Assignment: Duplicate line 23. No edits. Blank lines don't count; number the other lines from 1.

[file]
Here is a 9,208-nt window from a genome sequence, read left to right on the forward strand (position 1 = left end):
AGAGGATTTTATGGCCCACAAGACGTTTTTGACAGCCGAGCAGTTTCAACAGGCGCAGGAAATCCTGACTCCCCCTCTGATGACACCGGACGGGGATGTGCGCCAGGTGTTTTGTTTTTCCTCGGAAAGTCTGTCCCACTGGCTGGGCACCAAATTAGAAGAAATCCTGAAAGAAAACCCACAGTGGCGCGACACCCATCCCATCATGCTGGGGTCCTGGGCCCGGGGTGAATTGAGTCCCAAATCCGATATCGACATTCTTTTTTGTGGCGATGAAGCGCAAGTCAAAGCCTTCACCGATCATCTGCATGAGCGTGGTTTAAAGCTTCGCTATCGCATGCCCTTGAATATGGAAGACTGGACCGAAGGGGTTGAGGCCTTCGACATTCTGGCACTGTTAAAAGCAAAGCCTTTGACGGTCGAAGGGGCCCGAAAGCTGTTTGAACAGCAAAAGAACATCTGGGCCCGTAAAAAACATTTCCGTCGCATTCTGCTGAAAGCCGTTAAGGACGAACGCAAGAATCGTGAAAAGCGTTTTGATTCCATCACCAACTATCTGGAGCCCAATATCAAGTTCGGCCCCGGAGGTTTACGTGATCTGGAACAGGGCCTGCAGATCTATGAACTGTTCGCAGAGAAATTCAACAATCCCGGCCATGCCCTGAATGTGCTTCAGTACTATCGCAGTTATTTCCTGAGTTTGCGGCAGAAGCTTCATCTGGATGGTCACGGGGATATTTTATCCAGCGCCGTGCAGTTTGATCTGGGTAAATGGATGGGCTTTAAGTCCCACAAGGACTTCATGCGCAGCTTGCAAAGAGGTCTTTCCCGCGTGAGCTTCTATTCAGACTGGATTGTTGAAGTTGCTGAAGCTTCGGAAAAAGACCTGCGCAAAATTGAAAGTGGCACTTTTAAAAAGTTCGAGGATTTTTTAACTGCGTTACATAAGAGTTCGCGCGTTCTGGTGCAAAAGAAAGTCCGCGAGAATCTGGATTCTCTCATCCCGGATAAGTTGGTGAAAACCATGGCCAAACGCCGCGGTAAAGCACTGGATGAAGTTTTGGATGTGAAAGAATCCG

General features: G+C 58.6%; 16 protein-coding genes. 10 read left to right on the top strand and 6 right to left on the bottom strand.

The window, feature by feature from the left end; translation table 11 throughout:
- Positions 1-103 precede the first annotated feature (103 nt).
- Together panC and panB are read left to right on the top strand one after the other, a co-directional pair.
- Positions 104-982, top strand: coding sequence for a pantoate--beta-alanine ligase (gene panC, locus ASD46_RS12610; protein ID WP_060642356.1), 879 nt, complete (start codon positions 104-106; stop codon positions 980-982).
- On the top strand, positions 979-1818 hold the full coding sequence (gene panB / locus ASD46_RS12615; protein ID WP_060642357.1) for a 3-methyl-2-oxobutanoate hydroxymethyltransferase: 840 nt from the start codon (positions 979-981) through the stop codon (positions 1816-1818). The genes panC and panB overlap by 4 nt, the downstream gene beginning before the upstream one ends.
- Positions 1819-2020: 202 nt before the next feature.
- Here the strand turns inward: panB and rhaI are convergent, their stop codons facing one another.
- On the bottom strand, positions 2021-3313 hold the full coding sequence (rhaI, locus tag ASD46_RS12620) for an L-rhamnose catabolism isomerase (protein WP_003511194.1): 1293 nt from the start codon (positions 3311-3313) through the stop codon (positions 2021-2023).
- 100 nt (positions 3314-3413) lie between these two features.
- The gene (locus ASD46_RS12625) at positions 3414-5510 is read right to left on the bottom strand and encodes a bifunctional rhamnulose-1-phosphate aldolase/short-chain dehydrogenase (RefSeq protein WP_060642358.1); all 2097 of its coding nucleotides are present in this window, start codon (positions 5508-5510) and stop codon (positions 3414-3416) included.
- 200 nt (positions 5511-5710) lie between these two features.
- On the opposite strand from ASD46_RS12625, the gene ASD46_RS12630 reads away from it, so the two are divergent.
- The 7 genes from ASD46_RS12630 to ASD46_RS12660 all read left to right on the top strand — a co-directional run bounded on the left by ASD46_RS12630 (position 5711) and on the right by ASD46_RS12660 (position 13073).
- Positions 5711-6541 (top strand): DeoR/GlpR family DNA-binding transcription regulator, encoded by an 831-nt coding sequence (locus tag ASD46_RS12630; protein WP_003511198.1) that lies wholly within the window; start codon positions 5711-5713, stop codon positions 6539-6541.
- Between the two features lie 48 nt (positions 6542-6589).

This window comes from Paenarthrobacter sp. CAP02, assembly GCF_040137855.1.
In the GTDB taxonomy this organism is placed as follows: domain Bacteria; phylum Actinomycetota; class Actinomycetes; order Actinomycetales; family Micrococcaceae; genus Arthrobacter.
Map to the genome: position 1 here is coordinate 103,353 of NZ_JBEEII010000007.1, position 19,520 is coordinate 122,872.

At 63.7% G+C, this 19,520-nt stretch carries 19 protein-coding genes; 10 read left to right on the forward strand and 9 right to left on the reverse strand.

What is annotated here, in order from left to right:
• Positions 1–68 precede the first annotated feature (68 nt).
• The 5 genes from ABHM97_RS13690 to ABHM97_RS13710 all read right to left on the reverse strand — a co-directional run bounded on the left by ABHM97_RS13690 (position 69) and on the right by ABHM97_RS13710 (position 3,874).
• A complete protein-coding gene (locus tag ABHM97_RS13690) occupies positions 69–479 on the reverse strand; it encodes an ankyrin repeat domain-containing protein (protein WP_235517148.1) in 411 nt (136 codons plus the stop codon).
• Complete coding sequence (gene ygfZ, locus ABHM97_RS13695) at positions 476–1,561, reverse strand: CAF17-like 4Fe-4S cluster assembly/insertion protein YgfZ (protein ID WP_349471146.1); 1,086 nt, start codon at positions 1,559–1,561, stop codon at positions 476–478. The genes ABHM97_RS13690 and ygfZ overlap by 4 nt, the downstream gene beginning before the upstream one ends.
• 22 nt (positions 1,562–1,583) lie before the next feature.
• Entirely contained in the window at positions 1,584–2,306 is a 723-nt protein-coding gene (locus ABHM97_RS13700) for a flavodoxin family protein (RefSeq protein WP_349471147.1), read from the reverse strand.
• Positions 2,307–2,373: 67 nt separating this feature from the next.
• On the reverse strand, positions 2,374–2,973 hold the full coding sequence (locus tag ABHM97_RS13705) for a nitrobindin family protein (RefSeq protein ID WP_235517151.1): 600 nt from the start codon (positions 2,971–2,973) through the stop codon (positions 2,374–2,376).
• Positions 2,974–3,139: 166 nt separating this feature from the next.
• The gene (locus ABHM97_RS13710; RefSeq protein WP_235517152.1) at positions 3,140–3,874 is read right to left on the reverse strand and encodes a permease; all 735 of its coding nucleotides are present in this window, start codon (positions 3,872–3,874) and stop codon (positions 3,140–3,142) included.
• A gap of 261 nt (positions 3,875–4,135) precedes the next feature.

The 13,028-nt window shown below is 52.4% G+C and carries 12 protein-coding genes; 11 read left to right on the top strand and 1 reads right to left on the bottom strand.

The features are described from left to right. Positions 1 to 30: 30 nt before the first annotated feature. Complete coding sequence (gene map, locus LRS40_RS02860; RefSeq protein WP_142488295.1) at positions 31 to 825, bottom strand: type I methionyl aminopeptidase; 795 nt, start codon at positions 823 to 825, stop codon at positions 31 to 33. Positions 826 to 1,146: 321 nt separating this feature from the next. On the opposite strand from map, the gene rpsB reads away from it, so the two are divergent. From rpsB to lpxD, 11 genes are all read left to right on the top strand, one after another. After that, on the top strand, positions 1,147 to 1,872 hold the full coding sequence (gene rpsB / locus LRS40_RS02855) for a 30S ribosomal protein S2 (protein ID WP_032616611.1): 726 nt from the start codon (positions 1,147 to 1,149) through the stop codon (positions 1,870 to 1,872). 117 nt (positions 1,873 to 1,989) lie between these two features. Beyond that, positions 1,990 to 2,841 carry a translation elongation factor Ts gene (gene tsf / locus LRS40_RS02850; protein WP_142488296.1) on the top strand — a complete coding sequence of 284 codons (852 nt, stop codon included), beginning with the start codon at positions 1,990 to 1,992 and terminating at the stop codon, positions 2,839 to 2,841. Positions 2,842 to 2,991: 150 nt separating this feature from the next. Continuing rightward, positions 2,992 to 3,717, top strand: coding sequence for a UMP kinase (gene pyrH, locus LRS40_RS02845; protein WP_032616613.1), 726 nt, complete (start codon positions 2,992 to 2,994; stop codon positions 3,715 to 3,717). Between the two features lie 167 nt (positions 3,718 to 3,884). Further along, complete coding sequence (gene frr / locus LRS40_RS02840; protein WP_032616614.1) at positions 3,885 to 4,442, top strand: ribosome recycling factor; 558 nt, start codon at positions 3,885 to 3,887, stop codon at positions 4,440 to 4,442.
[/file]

What is annotated here, in order from left to right: